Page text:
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Innovation and Inspiration: The Campaign for Kansas State University


This late 19th century view of Fairchild Hall (left) and Anderson Hall (right) demonstrates how much the K-State campus has changed in 150 years.

"Previous generations before us had a vision and that's how the university started. The previous generations gave us opportunities, so if we don't look after generations after us, what opportunities would they have? If we don't do it now, who will?" asks Laurel Erickson.

Laurel and her husband, Larry, took that philosophy to heart and established charitable gift annuities with the KSU Foundation in the amount of $150,000 in honor of K-State's 150th anniversary.

"It seemed like a logical way to celebrate the 150th anniversary in terms of something that seemed doable and appropriate. Giving a gift annuity is a different way to contribute than just giving the university $150,000. It seems to be a logical way for us to move toward retirement and have retirement income. We see this as a win-win opportunity, as it's good for K-State and it's good for us."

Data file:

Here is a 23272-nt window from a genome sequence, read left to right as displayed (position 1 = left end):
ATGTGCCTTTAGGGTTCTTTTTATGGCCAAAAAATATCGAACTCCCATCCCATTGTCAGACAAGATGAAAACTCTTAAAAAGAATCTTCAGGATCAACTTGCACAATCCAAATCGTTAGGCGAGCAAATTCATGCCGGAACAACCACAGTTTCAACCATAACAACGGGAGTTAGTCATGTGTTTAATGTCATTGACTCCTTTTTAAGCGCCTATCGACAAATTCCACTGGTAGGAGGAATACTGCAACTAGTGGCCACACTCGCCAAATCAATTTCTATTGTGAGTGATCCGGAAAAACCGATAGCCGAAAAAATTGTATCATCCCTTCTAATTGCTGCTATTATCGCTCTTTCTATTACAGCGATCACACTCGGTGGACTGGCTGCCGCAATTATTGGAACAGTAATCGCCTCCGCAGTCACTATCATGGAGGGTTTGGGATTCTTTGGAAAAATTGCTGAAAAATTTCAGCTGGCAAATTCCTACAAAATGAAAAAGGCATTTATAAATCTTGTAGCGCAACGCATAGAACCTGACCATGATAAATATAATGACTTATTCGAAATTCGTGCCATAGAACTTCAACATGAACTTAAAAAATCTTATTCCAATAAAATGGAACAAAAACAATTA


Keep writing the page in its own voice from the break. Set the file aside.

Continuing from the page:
Laurel and Larry, who live in Manhattan, Kansas, are K-State graduates and Larry is a professor of chemical engineering.

"I feel that Kansas State University and other universities are an important part of the society we live in and that many good things happen to students who come here," Larry says. "A university with a research program does things that have a significant value, so we feel that's a good reason to contribute."

"When I was an out-of-state student in 1957, I paid $199 a semester in tuition and fees. Now it's much more, and the state has not kept supporting the university as well as it did in the past, so there is a greater need for philanthropic support."

Laurel encourages others to contribute to K-State as well.

"With the 150th anniversary, wouldn't it be great if a person had 150 pennies or 150 dollars or 150 thousand or 150 million, to be able to do something with it — contact the university and explore all the different programs where they might have an interest."